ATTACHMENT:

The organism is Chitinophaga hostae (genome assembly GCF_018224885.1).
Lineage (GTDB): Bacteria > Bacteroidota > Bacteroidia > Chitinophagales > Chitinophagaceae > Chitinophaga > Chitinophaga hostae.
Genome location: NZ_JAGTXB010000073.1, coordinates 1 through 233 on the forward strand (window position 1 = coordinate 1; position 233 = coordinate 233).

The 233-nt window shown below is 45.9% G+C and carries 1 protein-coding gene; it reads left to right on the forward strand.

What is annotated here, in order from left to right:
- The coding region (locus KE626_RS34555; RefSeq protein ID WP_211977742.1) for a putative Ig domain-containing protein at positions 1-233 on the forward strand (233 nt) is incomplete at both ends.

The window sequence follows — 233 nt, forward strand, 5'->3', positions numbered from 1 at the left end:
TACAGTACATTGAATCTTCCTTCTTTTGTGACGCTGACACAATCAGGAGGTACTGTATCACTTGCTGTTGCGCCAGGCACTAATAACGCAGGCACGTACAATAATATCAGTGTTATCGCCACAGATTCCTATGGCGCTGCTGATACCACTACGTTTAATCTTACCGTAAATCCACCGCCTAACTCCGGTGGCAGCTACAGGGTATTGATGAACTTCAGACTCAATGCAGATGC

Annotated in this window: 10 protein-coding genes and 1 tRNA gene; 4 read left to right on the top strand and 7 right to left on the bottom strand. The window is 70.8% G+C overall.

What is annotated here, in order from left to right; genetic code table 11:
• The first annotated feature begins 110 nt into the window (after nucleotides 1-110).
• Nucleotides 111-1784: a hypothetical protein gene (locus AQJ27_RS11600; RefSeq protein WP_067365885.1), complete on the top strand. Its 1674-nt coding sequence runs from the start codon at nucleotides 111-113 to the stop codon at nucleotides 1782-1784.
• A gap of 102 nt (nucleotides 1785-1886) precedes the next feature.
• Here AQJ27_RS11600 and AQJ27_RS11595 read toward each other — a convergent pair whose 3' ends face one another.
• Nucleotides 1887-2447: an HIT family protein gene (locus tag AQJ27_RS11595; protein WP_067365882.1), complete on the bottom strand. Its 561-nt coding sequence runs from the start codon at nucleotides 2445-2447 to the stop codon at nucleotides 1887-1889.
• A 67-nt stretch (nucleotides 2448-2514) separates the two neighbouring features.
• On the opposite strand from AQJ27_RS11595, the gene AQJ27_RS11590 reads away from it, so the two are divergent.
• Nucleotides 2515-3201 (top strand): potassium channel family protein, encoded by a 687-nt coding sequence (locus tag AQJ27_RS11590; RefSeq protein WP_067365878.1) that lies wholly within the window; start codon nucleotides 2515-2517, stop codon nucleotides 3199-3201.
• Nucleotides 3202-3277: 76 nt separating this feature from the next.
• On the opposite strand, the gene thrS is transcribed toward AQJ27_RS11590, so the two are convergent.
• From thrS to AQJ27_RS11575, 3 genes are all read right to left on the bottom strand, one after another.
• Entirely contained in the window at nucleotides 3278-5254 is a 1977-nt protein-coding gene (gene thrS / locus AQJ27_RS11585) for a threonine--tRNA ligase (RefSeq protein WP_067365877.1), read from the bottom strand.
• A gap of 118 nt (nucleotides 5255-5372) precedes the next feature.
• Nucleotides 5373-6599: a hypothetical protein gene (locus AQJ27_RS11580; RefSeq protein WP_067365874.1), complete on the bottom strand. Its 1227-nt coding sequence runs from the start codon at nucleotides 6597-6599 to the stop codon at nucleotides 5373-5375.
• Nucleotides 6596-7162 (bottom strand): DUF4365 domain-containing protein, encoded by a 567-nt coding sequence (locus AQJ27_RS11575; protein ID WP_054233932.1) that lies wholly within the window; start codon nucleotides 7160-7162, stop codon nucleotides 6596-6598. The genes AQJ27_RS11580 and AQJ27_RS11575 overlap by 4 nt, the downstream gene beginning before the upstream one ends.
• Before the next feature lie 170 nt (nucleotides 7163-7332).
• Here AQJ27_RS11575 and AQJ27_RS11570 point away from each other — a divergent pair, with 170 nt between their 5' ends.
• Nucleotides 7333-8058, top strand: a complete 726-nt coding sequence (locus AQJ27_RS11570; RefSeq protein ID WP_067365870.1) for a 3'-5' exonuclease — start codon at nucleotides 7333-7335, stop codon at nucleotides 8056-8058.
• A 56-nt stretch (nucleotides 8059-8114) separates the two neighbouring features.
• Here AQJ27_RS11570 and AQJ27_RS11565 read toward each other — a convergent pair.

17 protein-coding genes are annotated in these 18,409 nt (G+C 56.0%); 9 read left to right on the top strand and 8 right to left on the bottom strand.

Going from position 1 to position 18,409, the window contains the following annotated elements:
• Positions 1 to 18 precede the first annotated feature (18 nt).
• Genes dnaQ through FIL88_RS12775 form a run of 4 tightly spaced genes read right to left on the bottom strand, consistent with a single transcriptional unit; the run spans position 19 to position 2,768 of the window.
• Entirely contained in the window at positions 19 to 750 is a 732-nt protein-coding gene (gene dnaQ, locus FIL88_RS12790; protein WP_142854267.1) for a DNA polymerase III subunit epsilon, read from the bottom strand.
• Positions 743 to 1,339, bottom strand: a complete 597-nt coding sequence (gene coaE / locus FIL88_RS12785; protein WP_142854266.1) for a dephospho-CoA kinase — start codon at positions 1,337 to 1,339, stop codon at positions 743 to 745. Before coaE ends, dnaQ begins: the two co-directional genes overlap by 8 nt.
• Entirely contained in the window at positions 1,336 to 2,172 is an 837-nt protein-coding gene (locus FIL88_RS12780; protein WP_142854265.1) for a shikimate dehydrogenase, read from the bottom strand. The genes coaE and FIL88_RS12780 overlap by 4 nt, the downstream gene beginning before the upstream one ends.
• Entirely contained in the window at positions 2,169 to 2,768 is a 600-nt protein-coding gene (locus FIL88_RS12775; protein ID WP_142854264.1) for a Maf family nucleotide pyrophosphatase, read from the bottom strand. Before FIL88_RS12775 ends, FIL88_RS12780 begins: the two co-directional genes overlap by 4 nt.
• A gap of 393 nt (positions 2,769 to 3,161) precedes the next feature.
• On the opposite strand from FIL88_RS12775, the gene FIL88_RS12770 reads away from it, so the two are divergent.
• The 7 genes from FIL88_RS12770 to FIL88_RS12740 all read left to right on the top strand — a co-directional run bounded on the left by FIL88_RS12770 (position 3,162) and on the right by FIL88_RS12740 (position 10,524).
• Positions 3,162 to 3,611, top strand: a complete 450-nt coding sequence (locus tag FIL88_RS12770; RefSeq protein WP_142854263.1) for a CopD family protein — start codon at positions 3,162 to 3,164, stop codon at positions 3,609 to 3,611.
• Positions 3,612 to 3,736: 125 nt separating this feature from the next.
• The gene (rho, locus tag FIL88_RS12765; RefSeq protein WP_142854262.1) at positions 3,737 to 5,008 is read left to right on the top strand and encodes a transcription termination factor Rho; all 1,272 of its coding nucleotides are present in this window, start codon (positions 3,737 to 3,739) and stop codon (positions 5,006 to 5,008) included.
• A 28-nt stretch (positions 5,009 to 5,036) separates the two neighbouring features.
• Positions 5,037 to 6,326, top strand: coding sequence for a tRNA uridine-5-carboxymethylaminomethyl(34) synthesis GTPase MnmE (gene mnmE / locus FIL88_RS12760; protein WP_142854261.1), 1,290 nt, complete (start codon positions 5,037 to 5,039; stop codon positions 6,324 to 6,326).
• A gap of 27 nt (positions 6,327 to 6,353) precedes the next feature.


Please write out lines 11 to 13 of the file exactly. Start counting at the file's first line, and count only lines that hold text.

• The first annotated feature begins 110 nt into the window (after nucleotides 1-110).
• Nucleotides 111-1784: a hypothetical protein gene (locus AQJ27_RS11600; RefSeq protein WP_067365885.1), complete on the top strand. Its 1674-nt coding sequence runs from the start codon at nucleotides 111-113 to the stop codon at nucleotides 1782-1784.
• A gap of 102 nt (nucleotides 1785-1886) precedes the next feature.